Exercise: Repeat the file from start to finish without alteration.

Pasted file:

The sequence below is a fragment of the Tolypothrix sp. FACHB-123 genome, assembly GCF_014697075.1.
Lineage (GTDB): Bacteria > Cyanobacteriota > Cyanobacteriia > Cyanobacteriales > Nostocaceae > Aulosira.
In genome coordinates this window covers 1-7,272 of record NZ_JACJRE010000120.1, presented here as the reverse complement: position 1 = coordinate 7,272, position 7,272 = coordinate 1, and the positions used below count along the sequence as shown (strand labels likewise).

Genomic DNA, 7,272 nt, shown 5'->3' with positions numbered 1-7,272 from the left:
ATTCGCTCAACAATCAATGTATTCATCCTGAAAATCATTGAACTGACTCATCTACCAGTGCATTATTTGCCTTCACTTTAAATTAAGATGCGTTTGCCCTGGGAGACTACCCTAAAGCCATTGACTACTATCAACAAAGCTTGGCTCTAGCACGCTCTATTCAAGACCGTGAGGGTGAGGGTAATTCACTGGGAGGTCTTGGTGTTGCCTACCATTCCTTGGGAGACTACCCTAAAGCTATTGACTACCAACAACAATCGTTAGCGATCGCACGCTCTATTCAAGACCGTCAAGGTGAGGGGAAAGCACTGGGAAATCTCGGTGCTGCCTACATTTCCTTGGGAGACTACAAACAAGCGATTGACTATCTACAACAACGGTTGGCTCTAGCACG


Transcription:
The sequence below is a fragment of the Tolypothrix sp. FACHB-123 genome, assembly GCF_014697075.1.
Lineage (GTDB): Bacteria > Cyanobacteriota > Cyanobacteriia > Cyanobacteriales > Nostocaceae > Aulosira.
In genome coordinates this window covers 1-7,272 of record NZ_JACJRE010000120.1, presented here as the reverse complement: position 1 = coordinate 7,272, position 7,272 = coordinate 1, and the positions used below count along the sequence as shown (strand labels likewise).

Genomic DNA, 7,272 nt, shown 5'->3' with positions numbered 1-7,272 from the left:
ATTCGCTCAACAATCAATGTATTCATCCTGAAAATCATTGAACTGACTCATCTACCAGTGCATTATTTGCCTTCACTTTAAATTAAGATGCGTTTGCCCTGGGAGACTACCCTAAAGCCATTGACTACTATCAACAAAGCTTGGCTCTAGCACGCTCTATTCAAGACCGTGAGGGTGAGGGTAATTCACTGGGAGGTCTTGGTGTTGCCTACCATTCCTTGGGAGACTACCCTAAAGCTATTGACTACCAACAACAATCGTTAGCGATCGCACGCTCTATTCAAGACCGTCAAGGTGAGGGGAAAGCACTGGGAAATCTCGGTGCTGCCTACATTTCCTTGGGAGACTACAAACAAGCGATTGACTATCTACAACAACGGTTGGCTCTAGCACG